Crash Avoidance Technology
Forward Warning and AEB
Lower beam headlighting
Semi-automatic headlamp beam
Amber rear turn signal lamps
Blind Spot Detection
Pedestrian Protection Rating
NHTSA intends to rate vehicles for pedestrian protection using results from the four
crashworthiness pedestrian tests (two headform, one upper legform, and one lower legform) and
system performance tests of two advanced crash avoidance technologies that have the potential
to avoid or mitigate crashes that involve a pedestrian and improve pedestrian safety – PAEB and
rear automatic braking. From a consumer perspective, the agency believes that it is beneficial to
aggregate the scores of PAEB and rear automatic braking systems with a vehicle’s
crashworthiness pedestrian protection scores so that a separate, single pedestrian protection score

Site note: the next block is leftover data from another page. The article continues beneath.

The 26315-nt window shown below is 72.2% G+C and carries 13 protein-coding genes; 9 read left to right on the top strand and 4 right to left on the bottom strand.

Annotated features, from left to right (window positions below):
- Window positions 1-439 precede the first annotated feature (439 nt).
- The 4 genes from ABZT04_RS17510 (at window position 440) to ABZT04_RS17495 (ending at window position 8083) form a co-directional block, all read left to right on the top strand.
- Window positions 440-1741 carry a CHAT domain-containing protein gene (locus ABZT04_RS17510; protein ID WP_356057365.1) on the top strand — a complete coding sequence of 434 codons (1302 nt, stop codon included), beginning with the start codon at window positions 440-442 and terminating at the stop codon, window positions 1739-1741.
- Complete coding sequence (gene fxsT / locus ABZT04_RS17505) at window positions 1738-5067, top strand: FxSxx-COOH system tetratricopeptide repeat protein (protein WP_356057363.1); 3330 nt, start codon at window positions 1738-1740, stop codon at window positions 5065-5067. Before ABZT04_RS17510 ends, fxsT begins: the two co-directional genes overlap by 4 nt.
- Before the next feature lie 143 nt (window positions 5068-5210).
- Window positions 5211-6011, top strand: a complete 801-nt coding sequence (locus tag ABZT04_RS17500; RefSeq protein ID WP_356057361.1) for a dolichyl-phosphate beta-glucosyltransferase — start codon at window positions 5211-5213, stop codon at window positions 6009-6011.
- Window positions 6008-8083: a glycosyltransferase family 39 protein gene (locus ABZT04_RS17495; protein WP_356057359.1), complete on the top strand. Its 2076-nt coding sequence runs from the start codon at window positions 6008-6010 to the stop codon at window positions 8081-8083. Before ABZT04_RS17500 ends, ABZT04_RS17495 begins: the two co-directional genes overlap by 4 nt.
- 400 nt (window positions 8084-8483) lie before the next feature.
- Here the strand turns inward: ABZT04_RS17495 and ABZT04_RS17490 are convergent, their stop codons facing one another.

could be clearly distinguished from the other two ratings (crashworthiness and crash avoidance)
for consumers. Consumers could then make informed purchasing decisions for their families
about whether to purchase vehicles that are equipped with these pedestrian safety related features
and technologies and rated in one category – pedestrian protection. Alternatively, the agency
acknowledges that including these forward and rear automatic braking technologies in the crash
avoidance rating calculation (instead of in the pedestrian protection rating calculation) may be an
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effective means to encourage market penetration of these crash avoidance technologies. NHTSA
seeks comment on the best approach to assess and rate a vehicle’s various pedestrian protection